Improv demands listening from the performers.
That’s doubly true for teams that add music to the action and dialogue, which is what Jacob Shuda does as music director of the internationally known Chicago-based Second City improv theater and school. Specifically, the actors need to follow Shuda’s creativity along with that of their fellow performers.
“At Second City, we sometimes say the music director is the cinematographer of the show because the show is really a bunch of actors and some characters and the lights. The music is really framing the scene,” said Shuda, a 2006 Memorial High School graduate, who is returning to town to perform at the seventh annual Eau Claire Improv Festival Saturday at The Metro.
Shuda, who spoke by phone from Chicago, elaborated on that point.
“If two actors are having a very basic discussion, I can play music under it that might make it melodramatic. I can play music under it that might make it silly or even serious. And that’s going to affect it, much like if you’re watching a movie, imagine watching a dramatic movie but with a score of ‘Teletubbies’ or something inappropriate. The music adds a lot of power. Or sometimes you’ll watch a bad movie, where you’re like, the writing is bad, but the music is making me feel something.”
The importance of music to the improvisational interplay will be heightened with the show at the Improv Festival. In “Immediate Musical,” Shuda, with his digital keyboard, and the five Chicago-based actors he has hired for the occasion will create a full-length production based on an audience suggestion.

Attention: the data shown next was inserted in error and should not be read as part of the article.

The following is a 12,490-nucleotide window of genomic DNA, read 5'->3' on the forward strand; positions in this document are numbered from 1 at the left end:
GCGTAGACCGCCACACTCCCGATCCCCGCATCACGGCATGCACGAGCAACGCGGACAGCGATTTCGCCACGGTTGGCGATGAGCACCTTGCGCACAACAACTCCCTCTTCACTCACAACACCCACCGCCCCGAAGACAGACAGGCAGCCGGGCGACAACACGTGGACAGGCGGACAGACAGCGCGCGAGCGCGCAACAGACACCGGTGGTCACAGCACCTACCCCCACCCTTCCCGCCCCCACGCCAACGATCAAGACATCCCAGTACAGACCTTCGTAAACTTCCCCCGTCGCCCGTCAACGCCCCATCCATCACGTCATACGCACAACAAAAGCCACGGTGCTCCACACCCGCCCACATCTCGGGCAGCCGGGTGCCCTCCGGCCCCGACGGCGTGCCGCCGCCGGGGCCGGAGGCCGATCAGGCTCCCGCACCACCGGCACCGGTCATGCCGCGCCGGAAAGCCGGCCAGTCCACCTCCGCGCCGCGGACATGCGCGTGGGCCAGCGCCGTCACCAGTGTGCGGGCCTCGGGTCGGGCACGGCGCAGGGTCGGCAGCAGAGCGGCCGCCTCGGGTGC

Amber Dernbach, director of the Improv Festival and coach of Memorial High School’s Improv Team, said she’s excited to have her current students see an alumnus who has taken improv talents to the professional level.
“It’s just so meaningful for me as a teacher to have him back because I think he was probably 14 when I first met him, like a lot of these kids ... and so actually one of the first times Second City came with a touring company would have been I believe his senior year,” she said. “So he had a chance when he was a high school student to work work with people from Second City, and, flash forward, he’s employed there. That’s pretty cool.”
The long-form nature of a full-length musical is especially appealing to Shuda, in part because it requires extra concentration from the performers.
“My favorite improv is narrative improv because the ability to really listen to each other and weave a story over the course of 30 to 45 minutes adds magic more than even just, oh, look at those people; they’re being funny on the spot,” he said.
“Immediate Musical” can take on depth when the performers are on their game.
“Some of my favorite stuff is when we’re coming toward the end of one of the musicals and the actors, if I have a lot of good musical theater actors in that performance, they start to harmonize, they start to sing previous melodies from earlier in the show and start to really tie things together,” he said.
Shuda also enjoys moments that demand extra skill to make the story work.